9. Long Term Care – the risk that a senior will require years of costly palliative care
  10. Mortality – the risk of a premature death

Of all the risks he highlighted, “longevity risk” was the most critical. It’s what he called the “Retirement Risk Multiplier.” IF that risk was not addressed first, the other risks could easily become more acute.

Life expectancy is a bit of a moving target and a tough concept for most. Most people see that life expectancy is around 84 for males and around 87 for females. What people miss is that notion that these numbers represent “averages.” They shouldn’t necessarily be used for planning purposes.

There’s a 50/50 chance (i.e. 1 in 2) that one member of a 65 year old couple will live to age 92 and a 25% (i.e. 1 in 4) that one member will live to age 97.

Hegna also noted, of all the risks retirees are exposed to, longevity risk is the easiest to take “off the table.” He advises retirees to calculate their basic human needs (food, clothing, shelter, utilities, etc.), see how much is covered by CCP and OAS and to top up income with an annuity – which guarantees retirees will never run out of income nor ever take a cut in pay (recent rates can be viewed here: https://think-income.com/annuity-info/ ).

Finally, Hegna noted how most brokers and financial planners run “Monte Carlo” analysis as a means of measuring and managing “risk.” Yet, their proposals always have a  disclaimer on the bottom of the page their retirement illustrations that reads, “63% of plans fail to provide income at or after age 90.”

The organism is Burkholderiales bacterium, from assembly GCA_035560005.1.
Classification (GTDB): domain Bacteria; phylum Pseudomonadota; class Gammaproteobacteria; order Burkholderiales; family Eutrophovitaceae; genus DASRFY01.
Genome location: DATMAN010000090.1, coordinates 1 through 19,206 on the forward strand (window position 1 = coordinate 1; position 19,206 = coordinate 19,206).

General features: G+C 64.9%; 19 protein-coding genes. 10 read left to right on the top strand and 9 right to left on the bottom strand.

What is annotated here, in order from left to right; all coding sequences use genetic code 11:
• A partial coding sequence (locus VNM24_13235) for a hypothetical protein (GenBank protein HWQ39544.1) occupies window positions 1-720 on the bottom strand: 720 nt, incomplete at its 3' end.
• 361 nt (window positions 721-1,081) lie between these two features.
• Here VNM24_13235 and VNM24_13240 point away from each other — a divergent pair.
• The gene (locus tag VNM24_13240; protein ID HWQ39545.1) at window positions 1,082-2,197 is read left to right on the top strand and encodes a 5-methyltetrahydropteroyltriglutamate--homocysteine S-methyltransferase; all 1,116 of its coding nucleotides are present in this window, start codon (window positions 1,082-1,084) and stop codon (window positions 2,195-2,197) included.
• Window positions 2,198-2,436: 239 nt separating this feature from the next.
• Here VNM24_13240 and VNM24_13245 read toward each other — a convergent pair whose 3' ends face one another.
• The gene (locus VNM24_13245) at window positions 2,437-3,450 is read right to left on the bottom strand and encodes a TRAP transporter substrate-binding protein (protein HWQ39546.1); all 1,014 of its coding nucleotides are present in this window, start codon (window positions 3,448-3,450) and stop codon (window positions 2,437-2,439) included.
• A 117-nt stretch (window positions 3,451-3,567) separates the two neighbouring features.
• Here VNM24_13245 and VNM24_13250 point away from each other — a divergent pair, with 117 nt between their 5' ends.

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4% Retirement Rule Now Obsolete

For years, financial professionals have suggested retirees draw 4% from their nest egg as a means of drawing sustainable income. That plan – designed by Financial Planner Bill Bengen in 1994, typically included allocating 60% into equities for long term growth and 40% into cash and fixed income as a means of dampening market volatility.

In theory, a senior with $250,000 of retirement savings would allocate $150,000 into equities for long term growth and $100,000 into cash and bonds. Then, they would draw $10,000 /year (or $833 /month) from the cash portion and re-balance the portfolio annually.

That plan is now being challenged by… the individual who first advocated the 4% rule.

In a recent Wall Street Journal article, Bill Bengen suggests retirees cut spending and exercise caution with the latest surge in inflation. He suggests adherents to the 4% rule take a pay cut and roll back their drawdown rate to 3%.  (See: https://www.wsj.com/articles/cut-your-retirement-spending-now-says-creator-of-the-4-rule-11650327097?st=gmubxx8uvq6aakz&reflink=desktopwebshare_permalink )

The problem is that there’s no precedent for today’s conditions,” he said.

A recent Morningstar report recommended a 3.3% initial withdrawal rate for those retiring today. It suggested that was an optimal rate for those who want spending to keep pace with inflation over three decades and want a high degree of certainty their money will last.

As of March 1st, Canadians had $2 trillion invested in mutual funds. Roughly 1/2 of those funds were invested in balanced funds, 1/3 were invested in equities and 1/8 were invested in fixed income/bond funds. Old ways of thinking still permeate retirement income strategies and expose Canadians to

Any retirement income strategy ought to include the use of annuities. Retirees receive higher, tax favoured income and retirees can rest assured they will never have to take a pay cut. Recent rates were posted here: https://think-income.com/annuity-info/